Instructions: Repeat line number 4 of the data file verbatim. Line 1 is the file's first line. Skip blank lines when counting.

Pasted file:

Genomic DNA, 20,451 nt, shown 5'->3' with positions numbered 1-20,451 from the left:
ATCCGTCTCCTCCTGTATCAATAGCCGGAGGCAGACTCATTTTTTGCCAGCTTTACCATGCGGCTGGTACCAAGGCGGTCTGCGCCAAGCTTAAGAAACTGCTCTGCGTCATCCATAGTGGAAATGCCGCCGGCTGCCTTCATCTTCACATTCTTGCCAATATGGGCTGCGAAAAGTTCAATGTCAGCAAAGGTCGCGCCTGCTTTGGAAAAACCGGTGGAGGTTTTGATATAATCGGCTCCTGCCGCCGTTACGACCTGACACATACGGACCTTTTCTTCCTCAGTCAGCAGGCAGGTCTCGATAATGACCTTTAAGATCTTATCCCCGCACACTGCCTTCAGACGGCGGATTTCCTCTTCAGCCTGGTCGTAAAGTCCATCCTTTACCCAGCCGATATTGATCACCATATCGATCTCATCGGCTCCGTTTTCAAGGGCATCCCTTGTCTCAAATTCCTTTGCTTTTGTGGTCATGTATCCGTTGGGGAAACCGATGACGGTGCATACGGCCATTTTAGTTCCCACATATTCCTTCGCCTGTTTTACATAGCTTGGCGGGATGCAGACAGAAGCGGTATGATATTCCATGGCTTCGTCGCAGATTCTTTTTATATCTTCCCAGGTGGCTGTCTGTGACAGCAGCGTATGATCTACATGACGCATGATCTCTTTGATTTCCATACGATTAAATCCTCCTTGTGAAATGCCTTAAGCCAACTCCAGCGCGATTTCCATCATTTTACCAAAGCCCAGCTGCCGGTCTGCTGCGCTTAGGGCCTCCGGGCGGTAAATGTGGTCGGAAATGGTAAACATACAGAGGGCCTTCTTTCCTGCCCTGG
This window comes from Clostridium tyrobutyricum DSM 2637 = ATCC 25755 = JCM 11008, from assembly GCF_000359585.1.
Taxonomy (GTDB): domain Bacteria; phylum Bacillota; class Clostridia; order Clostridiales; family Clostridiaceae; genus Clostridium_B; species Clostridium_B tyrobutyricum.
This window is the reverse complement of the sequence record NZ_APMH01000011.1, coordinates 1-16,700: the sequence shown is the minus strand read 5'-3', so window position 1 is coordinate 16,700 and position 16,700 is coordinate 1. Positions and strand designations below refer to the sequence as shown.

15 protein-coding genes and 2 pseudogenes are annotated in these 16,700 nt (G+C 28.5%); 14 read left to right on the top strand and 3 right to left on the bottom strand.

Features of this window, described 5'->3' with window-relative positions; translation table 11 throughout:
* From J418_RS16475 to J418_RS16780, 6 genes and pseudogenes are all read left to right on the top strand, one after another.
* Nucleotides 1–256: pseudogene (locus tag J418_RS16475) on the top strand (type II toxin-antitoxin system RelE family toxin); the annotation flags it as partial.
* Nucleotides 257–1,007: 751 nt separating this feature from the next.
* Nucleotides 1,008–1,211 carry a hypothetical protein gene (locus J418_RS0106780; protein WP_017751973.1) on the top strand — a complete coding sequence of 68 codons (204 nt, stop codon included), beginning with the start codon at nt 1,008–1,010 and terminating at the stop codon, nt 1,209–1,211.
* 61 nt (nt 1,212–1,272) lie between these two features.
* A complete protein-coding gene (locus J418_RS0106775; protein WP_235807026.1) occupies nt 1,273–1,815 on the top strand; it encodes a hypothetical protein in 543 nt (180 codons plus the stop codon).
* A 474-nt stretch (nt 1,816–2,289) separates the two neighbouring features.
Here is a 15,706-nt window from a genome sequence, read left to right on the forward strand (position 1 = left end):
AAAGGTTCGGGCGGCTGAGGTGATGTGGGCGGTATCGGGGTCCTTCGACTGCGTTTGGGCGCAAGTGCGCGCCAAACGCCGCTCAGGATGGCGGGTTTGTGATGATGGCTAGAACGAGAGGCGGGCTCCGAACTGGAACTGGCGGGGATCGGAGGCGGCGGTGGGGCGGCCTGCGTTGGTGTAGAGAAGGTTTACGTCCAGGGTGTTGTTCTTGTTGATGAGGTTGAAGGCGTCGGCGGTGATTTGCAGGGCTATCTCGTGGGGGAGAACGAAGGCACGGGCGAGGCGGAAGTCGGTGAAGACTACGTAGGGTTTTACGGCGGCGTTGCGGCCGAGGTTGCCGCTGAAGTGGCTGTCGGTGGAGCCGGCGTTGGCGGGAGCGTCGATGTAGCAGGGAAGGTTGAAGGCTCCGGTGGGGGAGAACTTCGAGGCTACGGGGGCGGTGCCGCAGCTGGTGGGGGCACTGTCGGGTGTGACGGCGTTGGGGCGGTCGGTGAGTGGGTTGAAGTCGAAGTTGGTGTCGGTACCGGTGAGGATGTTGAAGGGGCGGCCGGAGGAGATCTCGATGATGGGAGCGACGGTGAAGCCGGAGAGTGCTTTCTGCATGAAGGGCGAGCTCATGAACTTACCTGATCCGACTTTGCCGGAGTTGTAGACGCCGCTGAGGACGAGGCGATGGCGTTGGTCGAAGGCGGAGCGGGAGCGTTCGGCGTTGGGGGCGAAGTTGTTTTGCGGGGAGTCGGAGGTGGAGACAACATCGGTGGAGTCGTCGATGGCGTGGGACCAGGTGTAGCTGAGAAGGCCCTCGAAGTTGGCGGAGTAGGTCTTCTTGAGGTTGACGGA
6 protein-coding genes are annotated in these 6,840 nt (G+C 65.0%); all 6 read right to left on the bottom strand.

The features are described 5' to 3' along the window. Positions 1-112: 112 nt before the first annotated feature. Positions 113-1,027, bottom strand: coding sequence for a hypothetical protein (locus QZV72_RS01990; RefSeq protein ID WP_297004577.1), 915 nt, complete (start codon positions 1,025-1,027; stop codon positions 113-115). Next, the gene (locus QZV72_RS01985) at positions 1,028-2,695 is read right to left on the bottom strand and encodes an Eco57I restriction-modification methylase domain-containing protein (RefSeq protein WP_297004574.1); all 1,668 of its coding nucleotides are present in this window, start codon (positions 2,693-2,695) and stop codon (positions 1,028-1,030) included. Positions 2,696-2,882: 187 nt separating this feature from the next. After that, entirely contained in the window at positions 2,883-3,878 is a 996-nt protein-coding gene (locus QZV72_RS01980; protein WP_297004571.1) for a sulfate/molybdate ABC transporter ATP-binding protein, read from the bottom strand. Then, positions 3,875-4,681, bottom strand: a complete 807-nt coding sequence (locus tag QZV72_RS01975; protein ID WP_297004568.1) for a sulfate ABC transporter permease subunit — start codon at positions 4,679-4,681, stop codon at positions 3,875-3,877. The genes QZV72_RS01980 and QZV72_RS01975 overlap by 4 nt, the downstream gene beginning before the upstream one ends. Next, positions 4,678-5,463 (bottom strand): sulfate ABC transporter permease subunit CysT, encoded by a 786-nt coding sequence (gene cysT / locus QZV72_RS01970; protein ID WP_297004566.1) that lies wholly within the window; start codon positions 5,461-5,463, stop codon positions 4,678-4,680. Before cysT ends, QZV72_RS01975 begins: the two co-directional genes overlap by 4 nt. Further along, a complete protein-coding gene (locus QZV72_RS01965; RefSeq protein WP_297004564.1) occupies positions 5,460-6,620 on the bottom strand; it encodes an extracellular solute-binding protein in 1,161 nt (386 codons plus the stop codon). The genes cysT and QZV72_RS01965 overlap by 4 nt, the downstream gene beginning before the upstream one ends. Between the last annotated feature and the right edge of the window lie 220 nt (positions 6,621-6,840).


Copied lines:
Taxonomy (GTDB): domain Bacteria; phylum Bacillota; class Clostridia; order Clostridiales; family Clostridiaceae; genus Clostridium_B; species Clostridium_B tyrobutyricum.